The Center for Remote Integration in Montana hosted a flight demonstration of the Sandstorm UAS on a remote airstrip south of Columbia Falls on Tuesday. This was the second flight demonstration of the aircraft, after that in Oklahoma in August.

About 45 people were on hand to witness the flight, including officials with local industry, political leaders and a representative from the FAA. The unmanned aircraft, with a 15-foot wingspan and an 8-foot fuselage, took off and landed smoothly with pilot Don Bintz flying at times via the Internet and pilot Justin Sands flying it with a radio-control handset. “We’ve flown this plane from 1,300 miles away,” said Bintz, who has remotely controlled the Sandstorm from Las Vegas over the Internet.

What’s significant is that a Sandstorm aircraft recently received an experimental Airworthiness Certificate from the Federal Aviation Administration, allowing it to be flown solely through the Internet and outside radio control rules that involve a 400-foot flight ceiling.

The tail number “N44IKS” on the experimental aircraft is a “huge milestone” for the development and testing of unmanned aircraft in Montana, a state with unencumbered airspace and a unique diversity of terrain and climate, said state Sen. Ryan Zinke of Whitefish, a director of the Center for Remote Integration.

The Hays Military Operations Area outside Great Falls is by itself nearly the size of the Florida peninsula, and Sen. Max Baucus, D-Mont., is pushing for legislation that would pressure the FAA to fast-track approval of unmanned aircraft to be flown outside of military air space in Montana. “There is no better place in the lower 48 states to test and develop these platforms,” Zinke said.

Zinke and his partners envision an evolving industry that will apply military aircraft technology to commercial uses. A company called Unmanned Systems Inc. is producing the Sandstorm aircraft in a facility near Glacier Park International Airport with about five employees, and the airstrip and hangar off Middle Road south of Columbia Falls are used for research and development, said Paul Beard, one of three full-scale aircraft and radio-control pilots involved with the project.

While development of the Sandstorm has been under way for about five years, actual production started about two years ago with the first being completed a year ago. Within a year, the company expects to have completed a total of about 10 aircraft.

Zinke, a former Navy SEAL Team 6 commander, said unmanned aircraft have changed military aviation forever, and the next step is applying that transformative technology to commercial uses. “These aircraft will transition from today’s military-centric role to one of performing cost-effective civilian applications such farming, wildlife management and wildfire command and control,” he said.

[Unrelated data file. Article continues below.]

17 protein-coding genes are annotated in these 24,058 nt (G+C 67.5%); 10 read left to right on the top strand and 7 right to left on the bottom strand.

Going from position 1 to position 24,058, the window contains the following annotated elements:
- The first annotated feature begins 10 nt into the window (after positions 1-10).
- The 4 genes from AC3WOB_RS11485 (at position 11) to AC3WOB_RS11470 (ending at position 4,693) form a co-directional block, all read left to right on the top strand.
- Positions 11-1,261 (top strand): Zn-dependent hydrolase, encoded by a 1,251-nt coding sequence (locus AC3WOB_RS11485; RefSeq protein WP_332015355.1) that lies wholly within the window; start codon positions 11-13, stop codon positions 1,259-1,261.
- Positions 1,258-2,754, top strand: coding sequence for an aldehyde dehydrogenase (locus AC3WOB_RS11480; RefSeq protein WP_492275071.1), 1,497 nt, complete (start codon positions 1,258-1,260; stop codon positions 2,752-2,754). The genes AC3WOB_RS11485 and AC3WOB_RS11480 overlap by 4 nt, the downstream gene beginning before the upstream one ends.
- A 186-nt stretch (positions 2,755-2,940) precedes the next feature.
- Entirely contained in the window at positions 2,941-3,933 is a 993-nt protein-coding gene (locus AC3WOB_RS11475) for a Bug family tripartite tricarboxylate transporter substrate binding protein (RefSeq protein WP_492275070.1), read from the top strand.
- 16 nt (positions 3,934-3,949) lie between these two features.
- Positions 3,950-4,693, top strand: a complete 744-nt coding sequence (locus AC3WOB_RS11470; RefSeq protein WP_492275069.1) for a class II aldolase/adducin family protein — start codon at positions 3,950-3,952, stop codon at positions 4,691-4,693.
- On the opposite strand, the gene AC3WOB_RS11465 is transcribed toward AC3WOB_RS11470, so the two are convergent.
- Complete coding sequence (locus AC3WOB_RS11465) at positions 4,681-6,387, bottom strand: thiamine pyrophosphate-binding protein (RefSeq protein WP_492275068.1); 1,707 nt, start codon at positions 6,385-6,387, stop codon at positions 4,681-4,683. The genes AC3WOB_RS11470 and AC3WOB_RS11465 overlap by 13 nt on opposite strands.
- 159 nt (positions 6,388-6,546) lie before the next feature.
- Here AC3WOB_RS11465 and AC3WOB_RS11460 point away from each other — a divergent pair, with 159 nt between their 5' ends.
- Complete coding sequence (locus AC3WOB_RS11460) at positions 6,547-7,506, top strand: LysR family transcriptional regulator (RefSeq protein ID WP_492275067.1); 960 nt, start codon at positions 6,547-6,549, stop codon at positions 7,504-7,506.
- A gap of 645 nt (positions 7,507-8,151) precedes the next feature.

And doing so will involve an integration of specialized Montana companies that complement one another, he said, citing cooperative efforts with Nomad Global Communications Solutions, a company based south of Columbia Falls that manufactures mobile vehicles outfitted with information technology systems.

The company has produced vehicles for the military and recently shipped the last of 15 disaster response vehicles to the U.S. Army Corps of Engineers. “This is definitely our field of work,” said Levi Blasdel, a Nomad representative who watched Tuesday’s demonstration flights.

Zinke described how the Sandstorm aircraft could be used as an eye in the sky on a wildfire, providing information on crew and equipment locations and hot spots on the fire perimeter, all integrated with three-dimensional mapping in a command vehicle. The Center for Remote Integration is aimed at coordinating the talents of Montana companies like NOMAD and Unmanned Systems Inc., Zinke said. “We want to bring in industries that are evolving industries.”

Source: Daily Interlake

Gary Mortimer

Founder and Editor of sUAS News | Gary Mortimer has been a commercial balloon pilot for 25 years and also flies full-size helicopters. Prior to that, he made tea and coffee in air traffic control towers across the UK as a member of the Royal Air Force.